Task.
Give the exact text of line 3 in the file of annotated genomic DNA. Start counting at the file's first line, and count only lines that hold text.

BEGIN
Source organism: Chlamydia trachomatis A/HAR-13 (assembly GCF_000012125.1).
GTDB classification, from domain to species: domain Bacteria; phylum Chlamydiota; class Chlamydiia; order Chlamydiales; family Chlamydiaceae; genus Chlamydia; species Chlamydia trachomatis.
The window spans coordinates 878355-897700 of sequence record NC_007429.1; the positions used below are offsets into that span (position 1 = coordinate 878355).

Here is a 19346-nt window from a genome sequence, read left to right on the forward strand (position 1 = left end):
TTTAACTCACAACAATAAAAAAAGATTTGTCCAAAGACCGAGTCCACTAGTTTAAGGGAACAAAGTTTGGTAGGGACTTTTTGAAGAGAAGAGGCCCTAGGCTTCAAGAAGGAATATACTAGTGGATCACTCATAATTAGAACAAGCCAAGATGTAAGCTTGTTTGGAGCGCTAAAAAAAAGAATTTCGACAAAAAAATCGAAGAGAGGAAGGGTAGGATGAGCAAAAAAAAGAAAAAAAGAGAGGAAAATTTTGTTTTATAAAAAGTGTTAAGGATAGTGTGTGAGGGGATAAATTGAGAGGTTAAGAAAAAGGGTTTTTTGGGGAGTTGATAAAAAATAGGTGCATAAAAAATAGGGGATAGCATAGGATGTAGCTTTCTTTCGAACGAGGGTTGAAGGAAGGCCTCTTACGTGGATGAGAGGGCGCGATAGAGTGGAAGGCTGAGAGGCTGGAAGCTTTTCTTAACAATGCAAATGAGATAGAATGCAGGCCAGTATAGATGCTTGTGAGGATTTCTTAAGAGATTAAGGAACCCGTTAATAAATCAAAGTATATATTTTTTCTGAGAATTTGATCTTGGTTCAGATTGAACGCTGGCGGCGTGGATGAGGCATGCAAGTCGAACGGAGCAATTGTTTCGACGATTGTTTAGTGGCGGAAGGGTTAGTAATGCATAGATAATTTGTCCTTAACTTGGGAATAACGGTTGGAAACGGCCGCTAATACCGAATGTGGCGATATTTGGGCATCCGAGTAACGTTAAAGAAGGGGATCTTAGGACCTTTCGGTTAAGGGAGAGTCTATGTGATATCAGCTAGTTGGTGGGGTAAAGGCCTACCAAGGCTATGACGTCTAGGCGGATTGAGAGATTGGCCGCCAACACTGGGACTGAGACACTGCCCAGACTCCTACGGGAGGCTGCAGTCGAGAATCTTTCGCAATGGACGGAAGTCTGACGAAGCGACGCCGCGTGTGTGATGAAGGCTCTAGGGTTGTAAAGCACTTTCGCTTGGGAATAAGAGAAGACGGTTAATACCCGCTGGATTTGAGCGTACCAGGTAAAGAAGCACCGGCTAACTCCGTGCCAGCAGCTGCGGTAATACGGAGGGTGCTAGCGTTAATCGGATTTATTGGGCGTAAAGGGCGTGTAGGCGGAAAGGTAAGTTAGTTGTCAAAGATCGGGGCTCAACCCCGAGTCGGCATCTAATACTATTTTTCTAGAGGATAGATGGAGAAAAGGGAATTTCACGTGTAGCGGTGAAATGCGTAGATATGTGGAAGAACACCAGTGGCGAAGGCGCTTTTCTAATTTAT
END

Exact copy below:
The window spans coordinates 878355-897700 of sequence record NC_007429.1; the positions used below are offsets into that span (position 1 = coordinate 878355).